ASM receives awards for PR excellence

June 18, 2001

The American Society for Microbiology's "Don't Get Caught Dirty-Handed"--Clean Hands Campaign has been honored with two awards for excellence from the Public Relations Society of America (PRSA) and the American Society of Association Executives (ASAE).

The Campaign won the prestigious Silver Anvil Award from PRSA at a ceremony in New York City June 14. The Silver Anvil Awards, presented annually since 1946, symbolize the forging of public opinion and are awarded to public relations practitioners who, in the judgment of their peers, have successfully addressed contemporary issues with exemplary professional skill, creativity, and resourcefulness. The Awards are known as the "icon of best public relations practices." The winning programs meet the highest standards of the four components of strategic public relations programming-research, planning, execution, and evaluation. The 2000 Silver Anvil winners were selected by judging panels comprised of 109 senior level public relations practitioners.

ASM shares the Silver Anvil with the Chandler Chicco Agency, New York City, who collaborated in running the Campaign.

"We are extremely gratified to receive this award and the professional recognition that it represents," according to clinical microbiologist Dr. Judy Daly, ASM Secretary who serves as spokesperson for the Campaign. "We at ASM are committed to continuing to emphasize this important public health message." ASM has also been elected to the 2001 Associations Advance America Honor Roll, a national awards competition sponsored by ASAE, Washington, DC, for its Clean Hands Campaign. Now in its 11th year, the Associations Advance America Awards program recognizes associations that propel America forward with innovative projects in education, skills training, standards-setting, business and social innovation, knowledge creation, citizenship, and community service.

In the Clean Hands Campaign, ASM teamed with Chandler Chicco to increase public awareness about the far-reaching benefits of handwashing. In 1996 and 2000, two interview and observational studies found virtually identical results, that 95% of Americans say they wash their hands after using a public restroom while only 67% actually do. Extensive publicity of these results captured major headlines in print, broadcast, and online outlets. Print circulation for the 2000 Campaign stands at more than 23,000,000, and more then 500 separate news segments appeared on national and local television outlets.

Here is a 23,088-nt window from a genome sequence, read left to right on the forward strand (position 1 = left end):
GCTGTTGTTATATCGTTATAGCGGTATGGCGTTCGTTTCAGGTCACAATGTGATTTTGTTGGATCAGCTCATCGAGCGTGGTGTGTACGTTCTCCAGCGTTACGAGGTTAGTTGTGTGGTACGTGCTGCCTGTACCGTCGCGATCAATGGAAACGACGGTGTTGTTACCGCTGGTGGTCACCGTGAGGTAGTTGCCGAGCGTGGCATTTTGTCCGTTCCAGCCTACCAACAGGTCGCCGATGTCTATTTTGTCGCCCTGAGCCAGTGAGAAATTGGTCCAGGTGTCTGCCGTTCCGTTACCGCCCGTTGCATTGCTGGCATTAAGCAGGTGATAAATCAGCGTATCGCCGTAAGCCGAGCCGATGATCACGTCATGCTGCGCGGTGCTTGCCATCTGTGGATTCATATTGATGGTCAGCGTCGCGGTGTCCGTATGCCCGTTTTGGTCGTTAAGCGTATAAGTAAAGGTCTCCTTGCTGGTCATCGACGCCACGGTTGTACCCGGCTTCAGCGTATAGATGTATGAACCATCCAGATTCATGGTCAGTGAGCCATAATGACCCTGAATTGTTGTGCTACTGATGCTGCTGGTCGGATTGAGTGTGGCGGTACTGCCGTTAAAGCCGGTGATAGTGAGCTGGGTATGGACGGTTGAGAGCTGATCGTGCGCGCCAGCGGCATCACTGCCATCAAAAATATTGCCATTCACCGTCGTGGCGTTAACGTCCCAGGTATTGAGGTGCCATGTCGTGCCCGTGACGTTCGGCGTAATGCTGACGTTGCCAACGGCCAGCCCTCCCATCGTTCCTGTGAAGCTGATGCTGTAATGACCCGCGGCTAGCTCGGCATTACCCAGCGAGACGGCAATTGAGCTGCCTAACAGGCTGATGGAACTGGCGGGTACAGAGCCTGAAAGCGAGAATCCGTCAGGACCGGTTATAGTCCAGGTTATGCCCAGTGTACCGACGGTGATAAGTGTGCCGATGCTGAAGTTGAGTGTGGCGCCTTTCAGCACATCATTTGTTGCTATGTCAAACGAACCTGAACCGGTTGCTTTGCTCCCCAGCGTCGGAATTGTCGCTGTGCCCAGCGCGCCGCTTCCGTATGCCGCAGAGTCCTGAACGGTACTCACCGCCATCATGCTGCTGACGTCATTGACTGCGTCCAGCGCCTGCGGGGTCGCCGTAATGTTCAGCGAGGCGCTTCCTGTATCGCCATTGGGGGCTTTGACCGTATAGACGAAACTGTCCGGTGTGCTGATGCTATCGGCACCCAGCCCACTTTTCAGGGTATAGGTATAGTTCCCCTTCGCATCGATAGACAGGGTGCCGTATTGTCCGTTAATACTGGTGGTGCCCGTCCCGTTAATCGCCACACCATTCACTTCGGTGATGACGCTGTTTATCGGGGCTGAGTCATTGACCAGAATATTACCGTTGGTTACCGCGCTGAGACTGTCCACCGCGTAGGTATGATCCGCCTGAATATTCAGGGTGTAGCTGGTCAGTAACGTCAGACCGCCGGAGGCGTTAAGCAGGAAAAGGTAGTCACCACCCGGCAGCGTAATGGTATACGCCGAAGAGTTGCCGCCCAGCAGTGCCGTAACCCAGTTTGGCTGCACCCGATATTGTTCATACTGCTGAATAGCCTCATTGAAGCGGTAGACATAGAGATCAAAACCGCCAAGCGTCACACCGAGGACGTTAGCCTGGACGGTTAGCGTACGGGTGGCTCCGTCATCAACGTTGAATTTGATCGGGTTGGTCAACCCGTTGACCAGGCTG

-end-
Materials and information are also available on a website, www.washup.org, which has recorded more than 41,000 visitor sessions since its inception. ASM has also received requests for information and materials for school, public health agencies, hospitals, and other organizations around the world.

American Society for Microbiology

Related America Articles from Brightsurf:

How coronavirus took hold in North America and in Europe
Early interventions were effective at stamping out coronavirus infections before they spread, according to a study published in the journal Science.

On the hunt for megafauna in North America
Research from Curtin University has found that pre-historic climate change does not explain the extinction of megafauna in North America at the end of the last Ice Age.

More Chinese scientists in America are going back home
A growing number of Chinese scientists working in the United States and other parts of the world are returning to their homeland, enhancing China's research productivity.

Modeling every building in America starts with Chattanooga
A team at Oak Ridge National Laboratory recently used the Oak Ridge Leadership Computing Facility's Cray XK7 Titan supercomputer to model every building serviced by the Electric Power Board of Chattanooga--all 178,368 of them--and discovered through more than 2 million simulations that EPB could potentially save $11-$35 million per year by adjusting electricity usage during peak critical times.

Suicide rates climbing, especially in rural America
Suicide is becoming more common in America, an increase most pronounced in rural areas, new research has found.

AIDS in America -- Back in the headlines at long last
President Trump's recent call to end the HIV epidemic in the US has turned attention to a domestic public health crisis that has been absent from the headlines.

Dementia more preventable in Asia and Latin America
Close to one in two cases of dementia could be preventable in low- to middle-income countries, finds a new UCL study.

Inequality promotes deforestation in Latin America
Agricultural expansion is the main cause of deforestation in Latin America.

Spring is advancing unevenly across North America
Spring is arriving earlier in many parts of North America, but this advance is not happening uniformly across the migration routes of many birds, according to a study by Eric Waller at the US Geological Survey in California and colleagues, publishing Sept.

Thousands of turtles netted off South America
Tens of thousands of sea turtles are caught each year by small-scale fishers off South America's Pacific coast, new research shows.

Read More: America News and America Current Events
Brightsurf.com is a participant in the Amazon Services LLC Associates Program, an affiliate advertising program designed to provide a means for sites to earn advertising fees by advertising and linking to Amazon.com.